(Sermon 10/4/15 – World Communion Sunday)
On this mountain the Lord of hosts will make for all peoples a feast of rich food, a feast of well-aged wines, of rich food filled with marrow, of well-aged wines strained clear. And he will destroy on this mountain the shroud that is cast over all peoples, the sheet that is spread over all nations; he will swallow up death forever. Then the Lord God will wipe away the tears from all faces, and the disgrace of his people he will take away from all the earth, for the Lord has spoken. – Isaiah 25:6-8
I was sitting in a local restaurant the other day, working on today’s sermon – or at least, where I thought it was headed at the time. The television on the wall was full of news about the school shooting in Roseburg, Oregon, where, once again, a mentally deranged young man killed and wounded a number of people in order to redress grievances that we don’t even fully understand yet.
These gun-related mass murders happen so often now that they all start to blend together. We can’t even remember the names of all their locations; we confuse the details about the shooter in Sandy Hook with the one in Aurora with the one in Charleston, and soon enough, this one will blend into that mix, too.
While I was sitting in the restaurant, two women and a man were sitting in the booth next to mine. The man blurted out, “Oh great, I see ‘Comrade Obama’ is already using this shooting to call for more gun laws! I’m telling you, what really needs to happen is for someone to take a gun and take *him* out!” At that point, one of his friends shushed him, but he asked, “Why? You worry too much about what other people think.”
As followers of Jesus, we’re called to live in his way of peace. That includes speaking out against the insane amount of gun violence that plagues our society. I believe that as Christians, we have a moral obligation to work to tighten the ridiculously easy access to firearms in this country that make these tragedies all too possible, and all too common. We need tougher laws, and they need to be toughly enforced. People of good will can certainly debate the details of that, but no one can deny that the current situation clearly isn’t working.
But people who say that changing the laws won’t solve the whole problem are right, too. Our society exhibits a terrible devaluation of human life married to a glorification of violence, and as long as that continues, so will tragedies like Oregon. Gun ownership and gun violence are so widespread in our society because we’ve been brainwashed practically from infancy to believe that nothing is ever fully settled as long as there’s still an unused violent option available.
When tragedies like this shooting occur, we wring our hands and wonder where these unstable people would ever get the idea that such actions could ever be justified. We need look no further than the mindset of that gentleman in the restaurant. When our culture produces supposedly normal, sane, people who can, without a hint of shame, publicly advocate the murder of another human being, President or otherwise, that’s evidence of a deep societal sickness.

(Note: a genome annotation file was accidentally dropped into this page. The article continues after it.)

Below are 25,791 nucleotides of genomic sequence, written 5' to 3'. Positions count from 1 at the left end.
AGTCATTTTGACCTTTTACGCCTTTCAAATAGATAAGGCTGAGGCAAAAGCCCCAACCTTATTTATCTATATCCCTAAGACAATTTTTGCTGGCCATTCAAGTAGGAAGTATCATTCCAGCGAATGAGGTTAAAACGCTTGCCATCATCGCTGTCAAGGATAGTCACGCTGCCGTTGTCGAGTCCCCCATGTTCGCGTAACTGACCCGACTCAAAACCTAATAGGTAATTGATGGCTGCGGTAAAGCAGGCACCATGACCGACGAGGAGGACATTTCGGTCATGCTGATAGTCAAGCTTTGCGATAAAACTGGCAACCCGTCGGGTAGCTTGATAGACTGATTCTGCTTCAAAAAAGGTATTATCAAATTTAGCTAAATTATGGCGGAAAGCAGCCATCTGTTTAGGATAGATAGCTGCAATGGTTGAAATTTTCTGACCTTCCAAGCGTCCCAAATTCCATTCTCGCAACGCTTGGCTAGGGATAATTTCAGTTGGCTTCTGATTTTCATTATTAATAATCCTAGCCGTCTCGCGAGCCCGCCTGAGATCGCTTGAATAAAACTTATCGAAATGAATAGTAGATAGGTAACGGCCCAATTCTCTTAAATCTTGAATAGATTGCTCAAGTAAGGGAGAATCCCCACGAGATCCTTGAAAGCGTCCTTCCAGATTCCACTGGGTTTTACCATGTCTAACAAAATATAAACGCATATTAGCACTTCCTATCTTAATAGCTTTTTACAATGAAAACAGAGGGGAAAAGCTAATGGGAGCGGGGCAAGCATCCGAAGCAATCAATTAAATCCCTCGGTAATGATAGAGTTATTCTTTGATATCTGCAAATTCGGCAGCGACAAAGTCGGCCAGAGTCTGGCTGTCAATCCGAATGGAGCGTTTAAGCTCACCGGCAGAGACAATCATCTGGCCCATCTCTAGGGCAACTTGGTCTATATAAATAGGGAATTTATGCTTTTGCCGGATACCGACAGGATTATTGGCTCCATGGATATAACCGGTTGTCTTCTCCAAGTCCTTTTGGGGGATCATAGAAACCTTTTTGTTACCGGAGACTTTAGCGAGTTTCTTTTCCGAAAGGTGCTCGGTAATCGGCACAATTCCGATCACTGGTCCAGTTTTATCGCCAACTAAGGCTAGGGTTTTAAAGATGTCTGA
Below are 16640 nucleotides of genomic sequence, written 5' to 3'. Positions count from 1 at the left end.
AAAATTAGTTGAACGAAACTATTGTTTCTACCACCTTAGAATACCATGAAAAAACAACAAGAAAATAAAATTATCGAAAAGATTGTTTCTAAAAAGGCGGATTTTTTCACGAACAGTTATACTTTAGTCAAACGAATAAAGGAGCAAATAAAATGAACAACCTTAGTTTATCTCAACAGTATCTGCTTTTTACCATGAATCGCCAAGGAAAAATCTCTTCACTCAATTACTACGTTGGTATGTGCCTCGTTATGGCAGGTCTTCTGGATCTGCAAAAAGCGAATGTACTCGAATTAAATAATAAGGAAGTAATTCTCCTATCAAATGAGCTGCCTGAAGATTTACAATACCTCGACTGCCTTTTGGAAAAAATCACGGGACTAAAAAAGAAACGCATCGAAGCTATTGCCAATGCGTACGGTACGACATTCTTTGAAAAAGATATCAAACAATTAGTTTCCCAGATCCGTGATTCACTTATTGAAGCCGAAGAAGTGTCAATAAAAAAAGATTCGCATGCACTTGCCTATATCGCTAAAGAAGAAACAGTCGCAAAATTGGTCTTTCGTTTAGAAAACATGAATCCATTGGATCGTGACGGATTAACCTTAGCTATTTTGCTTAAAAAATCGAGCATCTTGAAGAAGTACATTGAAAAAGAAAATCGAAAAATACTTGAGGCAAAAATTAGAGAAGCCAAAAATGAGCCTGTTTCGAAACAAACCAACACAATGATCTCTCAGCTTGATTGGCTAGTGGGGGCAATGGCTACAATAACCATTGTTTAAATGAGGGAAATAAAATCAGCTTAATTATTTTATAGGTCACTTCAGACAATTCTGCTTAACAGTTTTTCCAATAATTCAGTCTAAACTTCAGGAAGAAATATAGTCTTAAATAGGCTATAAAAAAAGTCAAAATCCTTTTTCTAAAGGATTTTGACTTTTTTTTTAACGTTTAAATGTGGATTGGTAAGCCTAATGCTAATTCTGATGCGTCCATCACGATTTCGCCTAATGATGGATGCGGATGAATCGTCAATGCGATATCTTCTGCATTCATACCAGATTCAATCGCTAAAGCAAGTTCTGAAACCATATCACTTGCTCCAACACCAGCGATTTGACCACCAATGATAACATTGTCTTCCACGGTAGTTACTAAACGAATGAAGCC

So there I was, sitting there writing a sermon for World Communion Sunday, a day emphasizing the unity that we have in Christ, and with one another through the sacrament of the Lord’s Supper. A day emphasizing global Christian unity and a commitment to living together peacefully despite individual differences. The day that we receive our annual Peacemaking Offering. The dissonance between the theme of today’s service and the words coming from the television and the next booth couldn’t have been any sharper.
As Christians, we believe that God’s nature and will is so intensely infused in the life and words of Jesus Christ that we can say that in him, we see and know God in the flesh. If we’re serious about that, we have to take him seriously when he points us to ways of peace and nonviolence. That becomes an inseparable part of our proclaiming the gospel – God’s good news of hope and love for all people. As a matter of faith, and regardless of political affiliation, we have to take a stand against violence in our society – against both the proliferation of the tools that carry it out, and the moral sickness that glorifies or justifies it to begin with.
We’ll never teach the unstable members of our society that gun violence is a terrible option if we don’t first successfully teach it to the supposedly normal people like that bonehead in the restaurant. If his mindset passes for acceptable, supposedly “normal” discourse, why should we ever expect unstable people to think differently?
Working for peace and nonviolence might seem like wishful thinking to some. For anyone professing the Christian faith, however, we don’t have an option. We can’t reject Jesus’ teachings as being unrealistic or unworkable in the “real world,” a world that we profess he created and that he rules over. To the contrary, it’s exactly what we’ve been called to do.
So today, as we celebrate the Lord’s Supper, and World Communion Sunday, let’s all understand that. Let’s all recommit ourselves to do whatever we can to work for peace and nonviolence. Let’s recommit ourselves to do whatever we can to make these kinds of shootings a thing of the past – because I’ve grown hoarse, and sick and tired, of offering up yet more prayers, month after month, for the victims of yet another senseless, avoidable mass murder – and I’ll bet you have, too.